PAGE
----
Rockland apartment complex could be stopped by a single stream

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  • The promoter proposed to reduce the number of units to 199
  • The developer needs the state to change the classification of a stream

ROCKLAND – Does a stream run through the property?

That’s the question the developer of a proposed Chapter 40B apartment complex in Rockland needs the state Department of Environmental Protection to answer.

The Shingle Mill project is proposed just north of a potable water reservoir used by Abington-Rockland Joint Water Works, which supplies water to both towns. Two streams appear on state maps of the region, and because they connect to the water supply, they receive the highest protections and are classified as “Zone A”. But the developer says they don’t meet state definitions.

“They don’t have a plan if they don’t resolve this in their favor,” Rockland land use attorney Robert Galvin told a zoning appeal board meeting. from Rockland on Tuesday night.

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Chapter 40B is a state law that allows developers to circumvent local zoning regulations as long as at least 25% of the units offered are designated as affordable. Cities can block projects if at least 10% of their housing stock is considered affordable. Rockland’s housing stock is currently 6.4% affordable.

If waterways on the property continue to be classified as Zone A, the developer cannot allow storm water to flow into them and sewage and septic systems cannot be near them. This complicates the project because the city’s sewer commission told the developer he had to meet a list of conditions and pay $1.7 million to hook up to city water, then later passed a new one. moratorium on connection. If the project cannot be part of the city’s sewer system, the developer has proposed installing a new system, essentially a large septic tank.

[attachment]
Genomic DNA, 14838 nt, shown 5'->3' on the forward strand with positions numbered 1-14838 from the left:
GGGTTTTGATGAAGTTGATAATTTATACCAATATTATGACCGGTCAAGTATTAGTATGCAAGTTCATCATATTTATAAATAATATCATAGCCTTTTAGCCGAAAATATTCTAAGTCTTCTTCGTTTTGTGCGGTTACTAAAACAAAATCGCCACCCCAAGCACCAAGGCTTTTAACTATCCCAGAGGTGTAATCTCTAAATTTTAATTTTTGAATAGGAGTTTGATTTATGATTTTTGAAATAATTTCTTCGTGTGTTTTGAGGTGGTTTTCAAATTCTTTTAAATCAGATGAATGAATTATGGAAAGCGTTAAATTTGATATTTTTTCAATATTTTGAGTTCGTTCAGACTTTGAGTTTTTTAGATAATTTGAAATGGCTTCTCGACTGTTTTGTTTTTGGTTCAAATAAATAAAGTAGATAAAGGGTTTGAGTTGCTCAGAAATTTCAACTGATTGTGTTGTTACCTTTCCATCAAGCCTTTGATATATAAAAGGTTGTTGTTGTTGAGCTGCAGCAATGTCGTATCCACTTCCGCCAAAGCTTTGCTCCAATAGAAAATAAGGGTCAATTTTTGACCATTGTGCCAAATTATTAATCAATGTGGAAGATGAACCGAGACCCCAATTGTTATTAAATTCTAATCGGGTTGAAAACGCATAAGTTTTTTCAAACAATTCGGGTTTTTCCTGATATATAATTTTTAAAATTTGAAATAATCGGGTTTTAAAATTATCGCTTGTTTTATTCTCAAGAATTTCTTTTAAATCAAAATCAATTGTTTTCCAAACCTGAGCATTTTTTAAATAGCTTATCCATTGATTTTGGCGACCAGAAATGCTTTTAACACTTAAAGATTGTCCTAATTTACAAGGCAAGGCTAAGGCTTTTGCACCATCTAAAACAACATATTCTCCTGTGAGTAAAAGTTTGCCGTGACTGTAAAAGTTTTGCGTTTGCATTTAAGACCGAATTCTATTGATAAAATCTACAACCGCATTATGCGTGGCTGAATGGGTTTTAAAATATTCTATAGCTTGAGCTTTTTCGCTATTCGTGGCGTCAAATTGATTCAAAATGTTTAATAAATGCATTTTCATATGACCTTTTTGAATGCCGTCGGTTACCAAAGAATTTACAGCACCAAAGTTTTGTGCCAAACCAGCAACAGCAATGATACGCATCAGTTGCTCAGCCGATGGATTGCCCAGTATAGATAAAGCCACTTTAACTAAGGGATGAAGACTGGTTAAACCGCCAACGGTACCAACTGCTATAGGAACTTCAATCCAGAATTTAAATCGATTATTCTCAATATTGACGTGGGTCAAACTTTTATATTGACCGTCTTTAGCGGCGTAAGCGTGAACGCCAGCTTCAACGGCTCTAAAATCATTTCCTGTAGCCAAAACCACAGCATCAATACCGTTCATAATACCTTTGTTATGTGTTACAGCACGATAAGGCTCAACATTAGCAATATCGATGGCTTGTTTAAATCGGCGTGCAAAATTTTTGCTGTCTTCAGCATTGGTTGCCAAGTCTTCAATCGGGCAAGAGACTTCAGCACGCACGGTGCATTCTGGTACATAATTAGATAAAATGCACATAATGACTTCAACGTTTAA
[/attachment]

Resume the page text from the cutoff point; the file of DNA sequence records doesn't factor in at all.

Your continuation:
April 14, 2021:The streams leading to the drinking water reservoir pose a problem for the development of Rockland

At least one state official has told developer Rick Lincoln and his environmental engineering firm Coneco Engineers & Scientists Inc. that a creek on the property is properly classified as Zone A and they will not change not his status.

Scituate’s attorney, Donald Nagle, said the developer had been in informal talks with the state, which regulates the zones, to remove the Zone A designation, but “it was difficult to attract their Warning”.

Nagle said they have no plans to ask the zoning board to make any decisions until the state makes its decision.

The developer will likely have to ask the Rockland Conservation Commission to deny its application to work in the area so it can then appeal to the state and force it to rule on the matter, Nagle said.

Galvin said, “There are so many things out of your control that it doesn’t make sense to go much further until those issues are resolved.”